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SEO Basics – Flash Web Design: an Empty Package

SEO results Let me share with you a sad experience I often encounter as a search engine optimization consultant. The scenario involves a client who has just launched the prettiest website you ever laid eyes on and I have to burst his bubble and flatly tell him, "It has to go." Typically, the site has all the "bells and whistles," is often gorgeous and comes with a big price tag. Flash web design is not cheap. That's unfortunate from an SEO perspective. Flash certainly adds sparkle and pizzazz to a web design — the flourish that dresses up or replaces all that humdrum black and white boring text. We humans love the stuff and we have no trouble processing the information so flashily presented.

Search engines however, compared to humans, are rather inferior, simple creatures. For all of our anxiety, deference and yes, trepidation and fear of the mighty Google, at the heart of this Goliath lies nothing more than a simple text reader. The powerful Googlebot reads words only, folks. Flash — all those beautiful moving, expensive images? To Google, you might as well have paid someone 20 dollars to publish a blank, white page. If your website is built entirely in Flash, search engines see no content whatsoever, nothing, nada, just a black hole. Sorry — I'm just the messenger. You want a search engine ranking? The Flash has to go. Better start over again; go back to your web designer and ask for a refund. Good luck with that. Consulting with a search engine optimization expert before you build your website is a whole other topic.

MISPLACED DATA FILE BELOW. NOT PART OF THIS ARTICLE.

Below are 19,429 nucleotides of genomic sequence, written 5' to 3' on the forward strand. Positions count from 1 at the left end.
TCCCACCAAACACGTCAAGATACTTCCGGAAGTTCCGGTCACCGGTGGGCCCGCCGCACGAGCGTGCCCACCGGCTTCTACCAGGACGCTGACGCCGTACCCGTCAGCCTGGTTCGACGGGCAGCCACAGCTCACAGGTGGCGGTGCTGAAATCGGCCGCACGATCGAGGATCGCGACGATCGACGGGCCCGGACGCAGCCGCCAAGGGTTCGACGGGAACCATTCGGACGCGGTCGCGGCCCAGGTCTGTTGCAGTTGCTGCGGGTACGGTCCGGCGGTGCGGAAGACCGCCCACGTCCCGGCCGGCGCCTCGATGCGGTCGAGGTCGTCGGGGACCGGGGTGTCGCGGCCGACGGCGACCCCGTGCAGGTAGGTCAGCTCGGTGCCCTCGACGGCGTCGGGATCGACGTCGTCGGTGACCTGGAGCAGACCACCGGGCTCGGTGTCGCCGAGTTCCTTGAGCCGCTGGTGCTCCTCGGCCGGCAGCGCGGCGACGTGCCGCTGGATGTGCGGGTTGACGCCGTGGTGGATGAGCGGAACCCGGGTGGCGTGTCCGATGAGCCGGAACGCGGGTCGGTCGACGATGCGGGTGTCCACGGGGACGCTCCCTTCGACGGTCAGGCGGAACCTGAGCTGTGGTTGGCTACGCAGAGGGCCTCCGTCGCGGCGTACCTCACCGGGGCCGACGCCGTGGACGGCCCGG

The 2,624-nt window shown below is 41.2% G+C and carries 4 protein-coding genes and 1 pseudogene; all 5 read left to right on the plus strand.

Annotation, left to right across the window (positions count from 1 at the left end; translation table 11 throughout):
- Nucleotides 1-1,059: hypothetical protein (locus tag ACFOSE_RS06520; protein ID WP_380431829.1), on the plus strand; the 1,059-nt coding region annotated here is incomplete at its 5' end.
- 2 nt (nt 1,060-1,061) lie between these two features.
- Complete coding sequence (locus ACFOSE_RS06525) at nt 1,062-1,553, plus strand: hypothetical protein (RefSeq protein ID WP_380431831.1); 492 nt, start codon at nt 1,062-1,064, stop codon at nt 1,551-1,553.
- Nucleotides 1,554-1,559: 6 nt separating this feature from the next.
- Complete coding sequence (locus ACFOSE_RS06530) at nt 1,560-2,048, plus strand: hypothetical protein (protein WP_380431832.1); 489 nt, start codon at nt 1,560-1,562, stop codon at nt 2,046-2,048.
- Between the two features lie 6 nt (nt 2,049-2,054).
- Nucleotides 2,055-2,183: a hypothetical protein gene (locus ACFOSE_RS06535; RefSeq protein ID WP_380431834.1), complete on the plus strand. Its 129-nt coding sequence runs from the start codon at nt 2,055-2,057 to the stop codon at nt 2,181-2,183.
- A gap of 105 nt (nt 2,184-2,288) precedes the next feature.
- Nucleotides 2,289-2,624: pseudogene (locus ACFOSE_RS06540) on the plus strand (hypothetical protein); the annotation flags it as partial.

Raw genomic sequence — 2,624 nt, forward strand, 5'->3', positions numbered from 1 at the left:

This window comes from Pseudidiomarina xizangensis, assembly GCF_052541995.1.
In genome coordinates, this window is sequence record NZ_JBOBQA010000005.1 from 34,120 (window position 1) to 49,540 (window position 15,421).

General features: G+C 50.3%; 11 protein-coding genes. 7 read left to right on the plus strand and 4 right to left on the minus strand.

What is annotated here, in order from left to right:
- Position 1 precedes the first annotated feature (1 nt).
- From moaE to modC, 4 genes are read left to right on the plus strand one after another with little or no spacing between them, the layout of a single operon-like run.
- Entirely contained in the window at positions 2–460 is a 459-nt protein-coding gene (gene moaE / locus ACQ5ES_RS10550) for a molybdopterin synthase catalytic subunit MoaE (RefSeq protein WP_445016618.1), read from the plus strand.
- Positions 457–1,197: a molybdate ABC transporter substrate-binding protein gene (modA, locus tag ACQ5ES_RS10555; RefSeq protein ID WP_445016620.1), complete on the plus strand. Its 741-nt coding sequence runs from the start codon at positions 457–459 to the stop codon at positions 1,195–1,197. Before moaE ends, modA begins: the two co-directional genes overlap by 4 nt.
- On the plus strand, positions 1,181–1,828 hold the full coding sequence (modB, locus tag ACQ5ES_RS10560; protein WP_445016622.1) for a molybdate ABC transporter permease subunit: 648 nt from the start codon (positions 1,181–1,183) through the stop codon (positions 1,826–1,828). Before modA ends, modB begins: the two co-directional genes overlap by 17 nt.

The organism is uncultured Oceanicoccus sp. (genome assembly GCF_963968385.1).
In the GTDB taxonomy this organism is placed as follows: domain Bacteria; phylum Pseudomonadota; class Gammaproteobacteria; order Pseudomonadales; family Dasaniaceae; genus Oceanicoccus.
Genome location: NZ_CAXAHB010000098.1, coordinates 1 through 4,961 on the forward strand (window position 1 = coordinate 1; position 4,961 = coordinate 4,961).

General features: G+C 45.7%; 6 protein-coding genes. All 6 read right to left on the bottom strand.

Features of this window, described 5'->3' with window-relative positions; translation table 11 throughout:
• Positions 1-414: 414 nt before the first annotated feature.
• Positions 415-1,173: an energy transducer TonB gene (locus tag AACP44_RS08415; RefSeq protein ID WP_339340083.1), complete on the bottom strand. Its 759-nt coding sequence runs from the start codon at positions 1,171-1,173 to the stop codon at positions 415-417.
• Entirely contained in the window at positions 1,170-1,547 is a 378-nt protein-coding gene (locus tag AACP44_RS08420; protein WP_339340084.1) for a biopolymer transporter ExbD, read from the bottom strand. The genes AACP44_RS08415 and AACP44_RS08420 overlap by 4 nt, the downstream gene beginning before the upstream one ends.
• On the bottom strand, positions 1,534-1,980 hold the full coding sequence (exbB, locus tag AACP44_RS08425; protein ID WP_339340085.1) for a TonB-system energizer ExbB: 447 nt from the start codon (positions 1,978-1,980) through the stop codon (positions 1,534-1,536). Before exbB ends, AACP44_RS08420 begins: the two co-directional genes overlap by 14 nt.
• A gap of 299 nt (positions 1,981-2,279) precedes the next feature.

You have already paid a fortune for this great flash website and your designer is telling you that he delivered exactly what you asked for, so no refund and no help. After all, that's what he does and he does it well. You asked for this pretty site — Martha was tickled pink the first time she saw those life-like butterflies flutter across the screen. And there is plenty of text to tell the reader what you are all about — and how clever is that the way the words enter from stage left and do a two step and a back flip before they settle in place on the page. What do you mean; you found out that Google can't read one single word of it? I know some pretty dumb people who have no trouble at all understanding the words. I thought Google was so smart! But it sure is pretty — right?

So, what’s the fix? Your Flash web designer is going to look at you like you have two heads. After all, he delivered just what you asked for and besides, what does he know about search engines? Both valid points and both very common scenarios. A typical consultation goes something like this:

"You need to give the search engines something they can read. You need text."

"There is plenty of text on the page. It's all about my business. I can read it; my customers can read it; even my slow cousin Bobby Joe can read it."

"Unfortunately, Bobby Joe is actually smarter than Google."

"No way!"

"Way! You just have to add some text to the site, written into the HTML code but outside of the Flash."

"But it will ruin the look of the page."

"Add it somewhere below the Flash movie file. You can even add lots of space and place it way down under it — as far down as Australia, if you want to."

"Then there will be an ugly scroll bar on the right side of the page."

"People don’t mind scrolling a bit up and down — they are used to it. Some won’t even bother, but then they will have already seen your message in the Flash file. Remember, this text is for the search engines."

"Then why not hide the text? I heard that you can make it the same color as the background and it won’t even show."